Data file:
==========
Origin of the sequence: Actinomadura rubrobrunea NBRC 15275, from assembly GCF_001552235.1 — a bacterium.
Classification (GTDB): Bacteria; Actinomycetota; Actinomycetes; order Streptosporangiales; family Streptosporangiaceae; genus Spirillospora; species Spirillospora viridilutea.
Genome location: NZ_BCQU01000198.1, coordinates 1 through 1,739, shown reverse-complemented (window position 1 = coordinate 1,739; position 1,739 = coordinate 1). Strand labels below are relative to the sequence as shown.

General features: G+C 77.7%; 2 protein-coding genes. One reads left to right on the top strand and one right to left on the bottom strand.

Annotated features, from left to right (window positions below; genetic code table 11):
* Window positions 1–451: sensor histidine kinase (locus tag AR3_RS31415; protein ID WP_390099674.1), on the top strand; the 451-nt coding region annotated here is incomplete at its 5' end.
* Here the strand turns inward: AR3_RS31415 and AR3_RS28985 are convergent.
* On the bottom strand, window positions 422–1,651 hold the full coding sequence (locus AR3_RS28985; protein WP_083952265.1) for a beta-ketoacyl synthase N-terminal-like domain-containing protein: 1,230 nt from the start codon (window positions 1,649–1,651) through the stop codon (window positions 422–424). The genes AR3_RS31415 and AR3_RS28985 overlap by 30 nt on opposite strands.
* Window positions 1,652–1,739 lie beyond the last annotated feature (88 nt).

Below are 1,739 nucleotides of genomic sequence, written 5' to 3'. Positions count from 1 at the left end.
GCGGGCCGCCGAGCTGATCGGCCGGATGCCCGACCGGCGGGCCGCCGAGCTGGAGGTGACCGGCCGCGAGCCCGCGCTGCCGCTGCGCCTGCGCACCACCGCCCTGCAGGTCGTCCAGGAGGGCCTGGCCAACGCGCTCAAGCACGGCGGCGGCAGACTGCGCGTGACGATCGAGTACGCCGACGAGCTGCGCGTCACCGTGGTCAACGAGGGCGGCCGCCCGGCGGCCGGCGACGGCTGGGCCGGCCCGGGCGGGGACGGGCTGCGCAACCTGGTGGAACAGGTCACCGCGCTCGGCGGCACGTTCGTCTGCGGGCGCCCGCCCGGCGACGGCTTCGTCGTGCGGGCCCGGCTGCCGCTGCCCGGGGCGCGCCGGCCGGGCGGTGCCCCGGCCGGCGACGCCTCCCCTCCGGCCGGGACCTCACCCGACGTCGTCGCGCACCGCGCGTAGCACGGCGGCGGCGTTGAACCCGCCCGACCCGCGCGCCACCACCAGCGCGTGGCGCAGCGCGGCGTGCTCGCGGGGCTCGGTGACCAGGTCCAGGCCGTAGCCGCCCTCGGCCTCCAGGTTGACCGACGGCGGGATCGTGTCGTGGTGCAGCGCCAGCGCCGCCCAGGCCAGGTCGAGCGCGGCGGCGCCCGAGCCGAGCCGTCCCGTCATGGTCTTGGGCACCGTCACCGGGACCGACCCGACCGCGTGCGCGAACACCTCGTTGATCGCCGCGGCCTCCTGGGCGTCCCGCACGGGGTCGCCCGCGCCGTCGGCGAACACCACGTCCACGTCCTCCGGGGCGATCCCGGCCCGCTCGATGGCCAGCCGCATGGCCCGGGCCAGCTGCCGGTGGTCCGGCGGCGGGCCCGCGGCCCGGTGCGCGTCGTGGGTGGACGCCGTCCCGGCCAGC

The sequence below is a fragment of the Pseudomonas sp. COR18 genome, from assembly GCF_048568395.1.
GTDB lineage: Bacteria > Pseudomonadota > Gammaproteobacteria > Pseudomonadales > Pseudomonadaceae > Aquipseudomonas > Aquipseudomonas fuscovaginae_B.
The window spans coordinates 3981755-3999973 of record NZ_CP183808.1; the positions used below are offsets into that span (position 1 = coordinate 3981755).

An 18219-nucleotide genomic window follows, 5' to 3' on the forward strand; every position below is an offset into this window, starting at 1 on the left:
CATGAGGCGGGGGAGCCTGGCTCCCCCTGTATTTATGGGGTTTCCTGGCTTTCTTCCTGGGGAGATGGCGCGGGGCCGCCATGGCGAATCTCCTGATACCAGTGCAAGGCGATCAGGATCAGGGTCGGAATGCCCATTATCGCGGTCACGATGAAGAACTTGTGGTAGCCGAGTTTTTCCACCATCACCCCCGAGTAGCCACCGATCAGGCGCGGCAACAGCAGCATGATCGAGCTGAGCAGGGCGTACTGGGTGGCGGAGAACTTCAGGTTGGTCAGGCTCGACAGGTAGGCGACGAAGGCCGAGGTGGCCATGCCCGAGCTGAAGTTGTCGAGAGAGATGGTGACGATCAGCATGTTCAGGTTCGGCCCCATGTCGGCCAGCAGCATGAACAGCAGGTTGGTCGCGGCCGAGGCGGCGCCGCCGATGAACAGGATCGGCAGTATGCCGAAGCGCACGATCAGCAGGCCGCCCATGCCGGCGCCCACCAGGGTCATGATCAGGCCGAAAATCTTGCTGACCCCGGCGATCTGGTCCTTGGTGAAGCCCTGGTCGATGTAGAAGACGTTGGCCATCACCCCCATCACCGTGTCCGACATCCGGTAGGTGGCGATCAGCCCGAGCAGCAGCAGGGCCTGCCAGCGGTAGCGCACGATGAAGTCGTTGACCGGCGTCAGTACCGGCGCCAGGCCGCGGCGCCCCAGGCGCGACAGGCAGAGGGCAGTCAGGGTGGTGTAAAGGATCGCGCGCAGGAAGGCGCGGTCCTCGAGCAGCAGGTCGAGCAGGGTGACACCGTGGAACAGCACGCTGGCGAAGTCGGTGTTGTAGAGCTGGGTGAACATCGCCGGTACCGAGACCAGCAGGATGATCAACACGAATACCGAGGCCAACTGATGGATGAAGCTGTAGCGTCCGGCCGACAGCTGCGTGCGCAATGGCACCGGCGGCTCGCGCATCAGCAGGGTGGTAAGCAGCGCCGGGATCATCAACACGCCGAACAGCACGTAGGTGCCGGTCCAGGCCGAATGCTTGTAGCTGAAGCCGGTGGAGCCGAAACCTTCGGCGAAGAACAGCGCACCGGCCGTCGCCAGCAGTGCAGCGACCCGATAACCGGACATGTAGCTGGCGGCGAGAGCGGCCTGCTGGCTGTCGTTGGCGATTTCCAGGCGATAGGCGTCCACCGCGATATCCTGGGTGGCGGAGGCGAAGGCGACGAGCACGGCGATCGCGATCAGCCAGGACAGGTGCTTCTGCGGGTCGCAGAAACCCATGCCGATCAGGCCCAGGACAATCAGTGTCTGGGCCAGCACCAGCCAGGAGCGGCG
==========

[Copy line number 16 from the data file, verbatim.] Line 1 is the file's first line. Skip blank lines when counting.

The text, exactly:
CATGAGGCGGGGGAGCCTGGCTCCCCCTGTATTTATGGGGTTTCCTGGCTTTCTTCCTGGGGAGATGGCGCGGGGCCGCCATGGCGAATCTCCTGATACCAGTGCAAGGCGATCAGGATCAGGGTCGGAATGCCCATTATCGCGGTCACGATGAAGAACTTGTGGTAGCCGAGTTTTTCCACCATCACCCCCGAGTAGCCACCGATCAGGCGCGGCAACAGCAGCATGATCGAGCTGAGCAGGGCGTACTGGGTGGCGGAGAACTTCAGGTTGGTCAGGCTCGACAGGTAGGCGACGAAGGCCGAGGTGGCCATGCCCGAGCTGAAGTTGTCGAGAGAGATGGTGACGATCAGCATGTTCAGGTTCGGCCCCATGTCGGCCAGCAGCATGAACAGCAGGTTGGTCGCGGCCGAGGCGGCGCCGCCGATGAACAGGATCGGCAGTATGCCGAAGCGCACGATCAGCAGGCCGCCCATGCCGGCGCCCACCAGGGTCATGATCAGGCCGAAAATCTTGCTGACCCCGGCGATCTGGTCCTTGGTGAAGCCCTGGTCGATGTAGAAGACGTTGGCCATCACCCCCATCACCGTGTCCGACATCCGGTAGGTGGCGATCAGCCCGAGCAGCAGCAGGGCCTGCCAGCGGTAGCGCACGATGAAGTCGTTGACCGGCGTCAGTACCGGCGCCAGGCCGCGGCGCCCCAGGCGCGACAGGCAGAGGGCAGTCAGGGTGGTGTAAAGGATCGCGCGCAGGAAGGCGCGGTCCTCGAGCAGCAGGTCGAGCAGGGTGACACCGTGGAACAGCACGCTGGCGAAGTCGGTGTTGTAGAGCTGGGTGAACATCGCCGGTACCGAGACCAGCAGGATGATCAACACGAATACCGAGGCCAACTGATGGATGAAGCTGTAGCGTCCGGCCGACAGCTGCGTGCGCAATGGCACCGGCGGCTCGCGCATCAGCAGGGTGGTAAGCAGCGCCGGGATCATCAACACGCCGAACAGCACGTAGGTGCCGGTCCAGGCCGAATGCTTGTAGCTGAAGCCGGTGGAGCCGAAACCTTCGGCGAAGAACAGCGCACCGGCCGTCGCCAGCAGTGCAGCGACCCGATAACCGGACATGTAGCTGGCGGCGAGAGCGGCCTGCTGGCTGTCGTTGGCGATTTCCAGGCGATAGGCGTCCACCGCGATATCCTGGGTGGCGGAGGCGAAGGCGACGAGCACGGCGATCGCGATCAGCCAGGACAGGTGCTTCTGCGGGTCGCAGAAACCCATGCCGATCAGGCCCAGGACAATCAGTGTCTGGGCCAGCACCAGCCAGGAGCGGCG